5 mistakes to avoid in data-driven marketing

Even though the advent of data-driven marketing happened with the sole focus of lead conversions and increase in ROIs, the conversations around this subject are finally skewing towards the real purpose of it- better customer engagement. Building customer loyalty had become a lost cause for most organizations as millions were spent in capturing the data and then analysing it only from a sales-eye. However, trends are changing. Digital being the foremost medium of data collection has without a doubt disrupted the sheer quantum of data that can be captured and studied. But in an emerging market like India, where the consumers are still experimenting with their data consumption, data-driven marketing is yet to take a definite form.

In a recent survey, it was found that more than 80% of the Indians surveyed found the pace of changing technology, too quick to their liking. You see a stark contrast when you compare the same number with ~40% of UK respondents. This gives you a sense of shifting paradigms in Indian consumer businesses vis a vis a matured market like the U.K. Thus, in a dynamic market like ours, what are the challenges that marketers face today w.r.t data? Rather, what are the mistakes they must be wary of?

Let us find out-

Not having a cross-channel strategy

Let us start with an example. Hypothetically if you are amidst a new product launch, there are different teams engaging with customers on varied platforms and channels and of course, collecting data. Firstly, if your marketing strategy has to culminate into a logical conclusion in the end, it is imperative that the different channels talk the same language and target the same set of pre-decided customers. Secondly, the data collected can not and must not be analysed in silos. There needs to be a constant dialogue between the various channels.

Focussing on all the data

Some organizations can be so focussed on the data-collection part that this in itself becomes their target with all the sense of purpose on the analysis being lost. Today Big Data is being employed to collect humongous amounts of data points which quenches the thirst of a big sample size to begin with. But you need to look at data intelligently and in fragments such that amount of data is not overwhelming but at the same time makes sense to your strategy.

Sporadic data collection and analysis

Continuing the abovesaid example, it must not be an event such as a new product launch that triggers the data collection process. Data processing needs to be a continuous process for any organization. It should be used to re-target customers, better customer experiences and for re-launches as well.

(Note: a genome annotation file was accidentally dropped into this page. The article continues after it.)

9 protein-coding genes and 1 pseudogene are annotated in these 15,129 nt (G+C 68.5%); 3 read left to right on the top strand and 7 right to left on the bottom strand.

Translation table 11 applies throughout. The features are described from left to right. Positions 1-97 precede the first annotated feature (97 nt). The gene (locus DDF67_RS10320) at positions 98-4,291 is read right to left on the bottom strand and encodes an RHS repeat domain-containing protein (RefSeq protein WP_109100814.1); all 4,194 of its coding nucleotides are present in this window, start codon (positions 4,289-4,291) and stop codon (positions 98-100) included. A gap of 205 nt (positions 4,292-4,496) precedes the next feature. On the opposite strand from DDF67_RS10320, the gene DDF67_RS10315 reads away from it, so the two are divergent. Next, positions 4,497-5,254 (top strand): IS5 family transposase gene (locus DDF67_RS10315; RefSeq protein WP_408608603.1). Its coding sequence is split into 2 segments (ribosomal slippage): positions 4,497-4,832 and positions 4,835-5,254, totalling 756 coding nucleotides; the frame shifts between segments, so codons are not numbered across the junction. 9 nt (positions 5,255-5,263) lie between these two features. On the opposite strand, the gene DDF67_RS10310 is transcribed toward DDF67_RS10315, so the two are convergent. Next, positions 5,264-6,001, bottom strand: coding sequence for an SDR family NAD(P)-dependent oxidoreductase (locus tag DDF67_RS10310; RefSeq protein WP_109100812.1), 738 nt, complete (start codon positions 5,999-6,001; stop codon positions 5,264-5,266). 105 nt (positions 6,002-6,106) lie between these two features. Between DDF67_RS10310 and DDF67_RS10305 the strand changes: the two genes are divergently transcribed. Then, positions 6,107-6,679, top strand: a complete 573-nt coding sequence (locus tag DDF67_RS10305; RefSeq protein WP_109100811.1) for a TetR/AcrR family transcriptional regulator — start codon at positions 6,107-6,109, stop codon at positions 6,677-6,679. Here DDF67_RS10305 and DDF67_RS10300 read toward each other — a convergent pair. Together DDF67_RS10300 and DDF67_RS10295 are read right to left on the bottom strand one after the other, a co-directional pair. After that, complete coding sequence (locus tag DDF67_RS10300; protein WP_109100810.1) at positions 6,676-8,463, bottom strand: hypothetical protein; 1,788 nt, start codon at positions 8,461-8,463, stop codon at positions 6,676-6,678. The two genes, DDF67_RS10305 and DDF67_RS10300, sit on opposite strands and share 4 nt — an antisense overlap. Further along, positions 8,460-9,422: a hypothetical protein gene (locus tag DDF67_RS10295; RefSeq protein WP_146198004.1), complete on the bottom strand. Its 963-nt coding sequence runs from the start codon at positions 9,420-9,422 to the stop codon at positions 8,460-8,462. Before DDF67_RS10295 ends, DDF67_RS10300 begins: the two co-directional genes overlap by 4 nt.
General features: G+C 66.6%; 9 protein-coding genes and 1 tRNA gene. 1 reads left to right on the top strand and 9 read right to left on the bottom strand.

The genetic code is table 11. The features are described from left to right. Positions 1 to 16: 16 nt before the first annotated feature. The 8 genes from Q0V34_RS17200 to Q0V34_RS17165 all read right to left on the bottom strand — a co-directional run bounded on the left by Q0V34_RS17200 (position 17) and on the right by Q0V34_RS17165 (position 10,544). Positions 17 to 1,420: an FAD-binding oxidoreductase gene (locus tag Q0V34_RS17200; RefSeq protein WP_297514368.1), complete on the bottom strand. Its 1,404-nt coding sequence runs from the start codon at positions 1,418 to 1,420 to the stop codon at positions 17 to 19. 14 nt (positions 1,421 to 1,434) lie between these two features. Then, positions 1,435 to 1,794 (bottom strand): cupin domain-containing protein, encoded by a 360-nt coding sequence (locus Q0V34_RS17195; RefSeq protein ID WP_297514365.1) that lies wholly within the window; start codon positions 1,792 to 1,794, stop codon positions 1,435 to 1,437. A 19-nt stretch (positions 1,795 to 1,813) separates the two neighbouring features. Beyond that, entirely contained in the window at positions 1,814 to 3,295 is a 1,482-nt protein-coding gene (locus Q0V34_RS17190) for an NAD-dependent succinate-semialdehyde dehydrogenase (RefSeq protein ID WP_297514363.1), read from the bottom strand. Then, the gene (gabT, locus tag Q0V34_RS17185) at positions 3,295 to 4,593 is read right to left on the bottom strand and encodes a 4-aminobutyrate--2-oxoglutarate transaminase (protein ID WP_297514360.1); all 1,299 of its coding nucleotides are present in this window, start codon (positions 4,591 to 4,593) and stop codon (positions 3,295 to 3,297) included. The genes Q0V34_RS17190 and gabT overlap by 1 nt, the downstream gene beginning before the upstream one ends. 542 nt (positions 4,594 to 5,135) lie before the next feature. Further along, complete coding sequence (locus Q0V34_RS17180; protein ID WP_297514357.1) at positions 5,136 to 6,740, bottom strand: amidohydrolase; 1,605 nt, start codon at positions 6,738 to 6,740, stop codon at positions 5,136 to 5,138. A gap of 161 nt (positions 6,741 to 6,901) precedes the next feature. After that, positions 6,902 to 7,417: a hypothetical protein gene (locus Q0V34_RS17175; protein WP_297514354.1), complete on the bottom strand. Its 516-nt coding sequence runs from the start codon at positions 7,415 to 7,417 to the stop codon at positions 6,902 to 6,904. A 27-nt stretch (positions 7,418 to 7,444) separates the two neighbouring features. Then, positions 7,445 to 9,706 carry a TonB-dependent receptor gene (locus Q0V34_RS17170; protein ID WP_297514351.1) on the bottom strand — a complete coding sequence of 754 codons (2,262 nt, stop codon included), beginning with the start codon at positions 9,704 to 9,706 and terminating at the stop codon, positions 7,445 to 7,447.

Losing sight of the end result

If it is the ROI you are after, make sure that all the data analysis ultimately points to a change in it. Similarly, if better customer engagement is the aim then the data collected should have the purpose clear. It is very common to lose sight of the purpose and get into the process of hogging data. Data collection, segmentation, analysis etc. must each have its aim clear.

Ignoring the expertise

Data-driven marketing is not just about producing copious amounts of data points or reports and just tracking them, it is also about using expertise and technologies to derive at better results, faster. For example, it is advisable to have data scientists who have statistical modelling experience along with HTML, SQL etc. Similarly, there are technological tools available in the market that can be deployed for a matured analysis.

Having said the above, today’s digital customer is playing hard-to-get. The most likely of customers who are the most avid consumers of digital data, are the ones with maximum trust issues when it comes to brands. Consumers are turning off cookies, switching adblockers on and denying data-sharing with most companies thereby resulting in loss of data being captured. Hence, in a nutshell, the customer that an organization wants to target the most refuses to consume the advertisements. All the more reason why our data-driven marketing strategies should focus on building customer’s trust and loyalty rather than wanting more lead conversions.